Proposed U.S. Chemical Safety Board (CSB) National Release Reporting Regulations

February 26, 2020

When disaster or the unexpected strikes a business, such as an oil spill or a hazardous substance release, it is important to be prepared for how to respond so that the business does not add reporting violations to its list of problems. The federal Clean Water Act directs the EPA to promulgate regulations for facilities to establish procedures, methods, and requirements for equipment to prevent the discharge of oil and hazardous substances into federal waters.[1] Other federal environmental regulations have also established or developed federal reporting requirements. These laws, and their associated regulations, define to whom a business is required to report a release of substances, as well as the quantity of released substance that triggers the reporting requirements, the process for reporting, and the timeframe in which a facility must report. By reviewing the substance release reporting requirements, a business or facility will be better prepared to respond when the unexpected should occur.

First, there are two important reporting points to note. One, because the reporting requirements have been established under different statutory frameworks, there are different reporting requirements for different substances. Two, there may be separate state reporting requirements, in addition to the federal reporting requirements, which should be reviewed based upon the state in which the facility is located. On the first point, reporting requirements are generally separated by those for oil spills and those for hazardous substances. In either event, spills can always be reported to the National Response Center,[2] a facility operated by the U.S. Coast Guard.

Hazardous substance release reporting, on the other hand, may be required under either the Comprehensive Environmental Response, Compensation, and Liability Act (CERCLA) or under the Emergency Planning and Community Right-to-Know Act of 1986, or both. Under CERCLA, the EPA has established reportable quantities for over 800 substances, which are provided in a Table, List of Hazardous Substance and Reportable Quantities.[3] Hazardous Substances that are not on this list may also be reportable if the substance exhibits any of the characteristics identified by regulation, which are Ignitability, Corrosivity, Reactivity, or Toxicity.[4] Those terms are defined more specifically in their respective subsections of the regulations. There are also certain exemptions to reporting that may apply, including reduced reporting requirements for continuous releases.[5] Reporting under CERCLA can be accomplished by contacting the National Response Center.[6]

The Emergency Planning and Community Right-to-Know Act (EPCRA) mandates additional reporting requirements and thresholds for releases of Extremely Hazardous Substances (EHS), which are established by regulation and which are based on the substances acute lethal toxicity.[7] If the release of an EHS occurs at the reportable quantity, the facility must notify the State Emergency Response Commission (SERC) and Local Emergency Planning Committee (LEPC) for any area(s) likely to be affected by the release.[8] This is also true for releases of CERCLA hazardous substances, identified above.[9] Therefore, for releases of EPCRA Extremely Hazardous Substances at reportable quantities, or of CERCLA Hazardous Substances, notification must generally be made to the National Response Center along with state and local Emergency Response Commission agencies.[10] EPCRA also provides certain reporting exemptions for state and local notification. One notable exemption is for releases that result in exposures to persons solely within the boundaries of the facility.[11]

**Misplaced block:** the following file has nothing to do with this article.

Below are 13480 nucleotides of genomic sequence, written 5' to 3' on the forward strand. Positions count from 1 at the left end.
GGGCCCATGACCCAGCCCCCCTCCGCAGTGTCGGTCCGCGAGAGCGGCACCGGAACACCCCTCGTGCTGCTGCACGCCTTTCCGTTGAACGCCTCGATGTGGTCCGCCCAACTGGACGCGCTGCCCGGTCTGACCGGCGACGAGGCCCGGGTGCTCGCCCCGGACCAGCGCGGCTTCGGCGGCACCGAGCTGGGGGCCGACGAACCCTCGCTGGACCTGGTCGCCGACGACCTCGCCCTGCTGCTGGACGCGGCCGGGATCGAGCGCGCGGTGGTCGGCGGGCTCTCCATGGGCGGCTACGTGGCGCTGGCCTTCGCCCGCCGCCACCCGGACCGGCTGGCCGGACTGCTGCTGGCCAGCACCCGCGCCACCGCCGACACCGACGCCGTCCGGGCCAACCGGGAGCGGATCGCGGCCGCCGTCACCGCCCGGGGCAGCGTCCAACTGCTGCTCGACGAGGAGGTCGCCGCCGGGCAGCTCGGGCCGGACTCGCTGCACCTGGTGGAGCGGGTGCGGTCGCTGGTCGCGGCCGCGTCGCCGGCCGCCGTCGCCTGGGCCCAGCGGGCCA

In summary, for those facilities that manufacture or process chemicals that are listed as hazardous, it is critical to understand your reporting requirements in order to be properly prepared for a disaster or unexpected event. The first task is to determine whether the substances and quantities of those substances processed at your facility require reporting under the various lists of hazardous substances. Once you know whether your facility may fall under the different federal (and state) reporting requirements, then you can gather the appropriate contact information and data to provide to the various agencies if a release should occur. With the proper preparation in advance, you will have one less thing to worry about should the worst-case scenario strike your facility.

[1] 33 U.S.C. § 1321(j)(1)

[2] Contact the National Response Center at: 800-424-8802. “It is the designated federal point of contact for reporting all oil, chemical, radiological, biological and etiological discharges into the environment, anywhere in the United States and its territories.”

[3] 40 C.F.R. § 302.4 – Designation of hazardous substances. Table 302.4—List of Hazardous Substances and Reportable Quantities

[4] 40 C.F.R. § 261.20 – 261.24.

[5] 40 C.F.R. § 302.8 – Continuous releases.

[6] 42 U.S.C. § 9603. Notification requirements respecting released substances.

[7] 40 C.F.R. Appendix A to Part 355 – The List of Extremely Hazardous Substances and Their Threshold Planning Quantities

[8] 40 C.F.R. Subpart C – Emergency Release Notification

[9] Id.

[10] Id.

[11] 40 C.F.R. § 355.31(a).

Sean Frye
Sean Frye
Don Gallo
Don Gallo